This course provides an introduction to the discipline of sociology, its major concepts, theories, and research methods, as well as key findings in the field. Using scientific and theoretical principles, students learn about the relationship between social organization, group dynamics, and human behavior, and about the functions of institutions such as religion, family, economy, government, education, the media, and medicine. Sub-topics include culture and identity development; group formation and dynamics; urban life and social change; causes and consequences of social inequality in areas of race, ethnicity, gender, sexuality, and social class.

This course examines the aging process and problems of aged people. The biological, psychological and sociological dimensions of aging are explored. Implications for social policy will be addressed.

This course examines the family as a social institution and explores its functions, structure, structure and change. The family in a multicultural environment is examined and a comparative approach is applied. Challenges of modern times are addressed.

This course focuses on the interactions between the natural environment, social organizations, and social behavior, with studies of the social factors that cause environmental problems, the societal impacts of those problems, and societal efforts to solve these problems. The course explores issues of science and technology, popular culture, economics, urbanization, racial and gender relations, as well as social movements. This course develops a broad understanding of society and environmental issues.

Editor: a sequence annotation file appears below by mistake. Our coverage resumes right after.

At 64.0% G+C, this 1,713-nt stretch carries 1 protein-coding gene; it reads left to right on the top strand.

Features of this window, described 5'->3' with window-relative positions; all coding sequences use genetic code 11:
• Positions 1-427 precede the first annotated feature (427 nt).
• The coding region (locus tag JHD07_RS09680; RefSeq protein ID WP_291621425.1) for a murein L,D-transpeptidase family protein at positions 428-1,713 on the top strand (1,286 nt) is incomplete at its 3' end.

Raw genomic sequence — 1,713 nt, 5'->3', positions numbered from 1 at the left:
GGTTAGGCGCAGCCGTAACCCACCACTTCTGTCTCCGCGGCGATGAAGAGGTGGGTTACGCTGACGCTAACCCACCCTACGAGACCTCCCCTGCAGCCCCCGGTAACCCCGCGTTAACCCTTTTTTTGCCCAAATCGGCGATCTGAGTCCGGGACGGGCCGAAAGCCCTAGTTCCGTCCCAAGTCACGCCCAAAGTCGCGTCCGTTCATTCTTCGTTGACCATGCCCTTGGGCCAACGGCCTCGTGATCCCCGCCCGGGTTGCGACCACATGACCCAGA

This course examines the dysfunctions and contradictions in social institutions, structures and processes. The role of power in social and individual problems is emphasized.

The course examines the diversity of world religions and their structure and functions from the sociological perspectives. The role of religion in pluralistic societies will be explored. The conflicting trends of fundamentalism and secularization will also be addressed.

Criminology3 Credits

This course covers historical and contemporary as well as philosophical and scientific approaches to the understanding of criminal behavior. Medical, psychological, political, economic and sociological dimensions will be explored. Crime statistics are also examined.

This course examines the structure, functions, and conflicts associated with race and ethnic relations, and the interaction between minority and majority groups. Emphasis is placed on the intersection of race, ethnicity, gender, class and religion and its impact on racial/ethnic identities. Historical and contemporary experiences of various racial/ethnic groups will be explored and various sociological perspectives will be applied. Race and ethnic relations will be explored from both the national (U.S.) and the global perspectives.

This course offers an introduction to the main concepts and methods of social research. It is designed to develop an understanding of scientific methods of inquiry. Both quantitative and qualitative methods are covered. Students gain expertise in report writing. Creative and critical thinking skills are also emphasized.

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